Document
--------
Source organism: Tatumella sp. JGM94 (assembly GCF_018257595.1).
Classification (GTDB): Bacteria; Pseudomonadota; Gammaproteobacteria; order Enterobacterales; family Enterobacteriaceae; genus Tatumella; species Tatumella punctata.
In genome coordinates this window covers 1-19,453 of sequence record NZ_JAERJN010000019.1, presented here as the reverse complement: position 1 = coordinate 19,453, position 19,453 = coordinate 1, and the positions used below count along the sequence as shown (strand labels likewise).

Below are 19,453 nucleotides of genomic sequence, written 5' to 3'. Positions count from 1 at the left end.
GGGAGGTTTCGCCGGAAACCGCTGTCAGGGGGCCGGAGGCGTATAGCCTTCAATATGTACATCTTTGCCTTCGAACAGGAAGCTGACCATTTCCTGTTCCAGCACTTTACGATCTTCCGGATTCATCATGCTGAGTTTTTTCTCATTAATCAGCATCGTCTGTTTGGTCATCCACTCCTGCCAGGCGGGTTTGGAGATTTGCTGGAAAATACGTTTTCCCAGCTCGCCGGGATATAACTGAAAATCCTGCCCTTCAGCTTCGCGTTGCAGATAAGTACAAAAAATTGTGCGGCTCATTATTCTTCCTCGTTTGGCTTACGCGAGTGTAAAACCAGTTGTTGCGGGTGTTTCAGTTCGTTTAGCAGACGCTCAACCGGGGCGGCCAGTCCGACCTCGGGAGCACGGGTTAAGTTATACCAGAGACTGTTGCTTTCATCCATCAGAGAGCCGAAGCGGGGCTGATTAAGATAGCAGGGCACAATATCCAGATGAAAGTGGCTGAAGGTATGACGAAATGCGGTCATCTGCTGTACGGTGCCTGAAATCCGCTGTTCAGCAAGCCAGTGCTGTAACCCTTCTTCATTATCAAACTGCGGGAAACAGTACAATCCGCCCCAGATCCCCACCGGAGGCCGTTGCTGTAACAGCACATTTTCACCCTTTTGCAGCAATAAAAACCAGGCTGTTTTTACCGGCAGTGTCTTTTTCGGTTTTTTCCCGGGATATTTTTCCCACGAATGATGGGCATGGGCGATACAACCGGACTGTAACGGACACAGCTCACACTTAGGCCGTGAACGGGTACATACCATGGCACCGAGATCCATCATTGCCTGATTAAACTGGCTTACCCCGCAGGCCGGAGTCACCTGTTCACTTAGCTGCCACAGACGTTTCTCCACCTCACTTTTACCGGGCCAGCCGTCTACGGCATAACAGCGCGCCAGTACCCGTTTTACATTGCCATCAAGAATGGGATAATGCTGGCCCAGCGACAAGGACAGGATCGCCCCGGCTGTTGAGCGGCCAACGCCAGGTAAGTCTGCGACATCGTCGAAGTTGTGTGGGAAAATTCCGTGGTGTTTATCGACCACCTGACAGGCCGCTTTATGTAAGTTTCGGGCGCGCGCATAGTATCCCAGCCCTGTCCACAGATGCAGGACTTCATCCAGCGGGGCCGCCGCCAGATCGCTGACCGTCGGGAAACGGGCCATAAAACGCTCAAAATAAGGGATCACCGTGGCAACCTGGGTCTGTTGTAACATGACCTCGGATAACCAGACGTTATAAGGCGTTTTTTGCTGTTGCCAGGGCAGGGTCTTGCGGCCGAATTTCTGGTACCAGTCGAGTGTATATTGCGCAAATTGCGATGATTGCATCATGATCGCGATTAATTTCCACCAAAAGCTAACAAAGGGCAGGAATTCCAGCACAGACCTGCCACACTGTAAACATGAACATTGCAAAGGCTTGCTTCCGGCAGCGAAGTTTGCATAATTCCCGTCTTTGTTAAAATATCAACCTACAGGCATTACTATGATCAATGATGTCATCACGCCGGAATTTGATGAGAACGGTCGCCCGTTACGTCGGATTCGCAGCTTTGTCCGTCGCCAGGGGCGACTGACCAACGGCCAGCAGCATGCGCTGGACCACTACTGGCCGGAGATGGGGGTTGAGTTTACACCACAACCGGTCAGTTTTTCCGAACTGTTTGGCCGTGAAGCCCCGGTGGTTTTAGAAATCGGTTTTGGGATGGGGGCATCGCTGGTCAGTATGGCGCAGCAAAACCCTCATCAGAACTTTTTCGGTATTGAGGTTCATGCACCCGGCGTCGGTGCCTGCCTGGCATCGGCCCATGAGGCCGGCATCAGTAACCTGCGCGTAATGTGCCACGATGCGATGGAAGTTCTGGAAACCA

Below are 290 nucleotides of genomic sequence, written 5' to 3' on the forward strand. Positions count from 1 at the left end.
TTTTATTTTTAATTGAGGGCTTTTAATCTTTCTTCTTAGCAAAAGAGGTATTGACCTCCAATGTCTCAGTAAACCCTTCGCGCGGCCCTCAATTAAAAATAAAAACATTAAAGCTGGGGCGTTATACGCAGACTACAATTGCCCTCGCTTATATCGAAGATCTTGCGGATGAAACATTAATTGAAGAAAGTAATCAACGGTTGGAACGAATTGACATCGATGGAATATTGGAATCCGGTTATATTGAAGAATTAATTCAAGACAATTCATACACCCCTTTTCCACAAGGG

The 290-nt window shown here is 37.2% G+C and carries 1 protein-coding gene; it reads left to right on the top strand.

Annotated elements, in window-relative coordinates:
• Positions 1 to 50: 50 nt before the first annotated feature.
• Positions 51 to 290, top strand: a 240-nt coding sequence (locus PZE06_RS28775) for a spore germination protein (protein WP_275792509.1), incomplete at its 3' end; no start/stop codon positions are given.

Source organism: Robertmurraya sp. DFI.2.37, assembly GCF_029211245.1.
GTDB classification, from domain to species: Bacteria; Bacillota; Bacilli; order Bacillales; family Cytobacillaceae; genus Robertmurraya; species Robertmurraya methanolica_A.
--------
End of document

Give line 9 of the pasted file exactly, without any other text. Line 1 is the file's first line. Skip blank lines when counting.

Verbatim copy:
Annotated elements, in window-relative coordinates: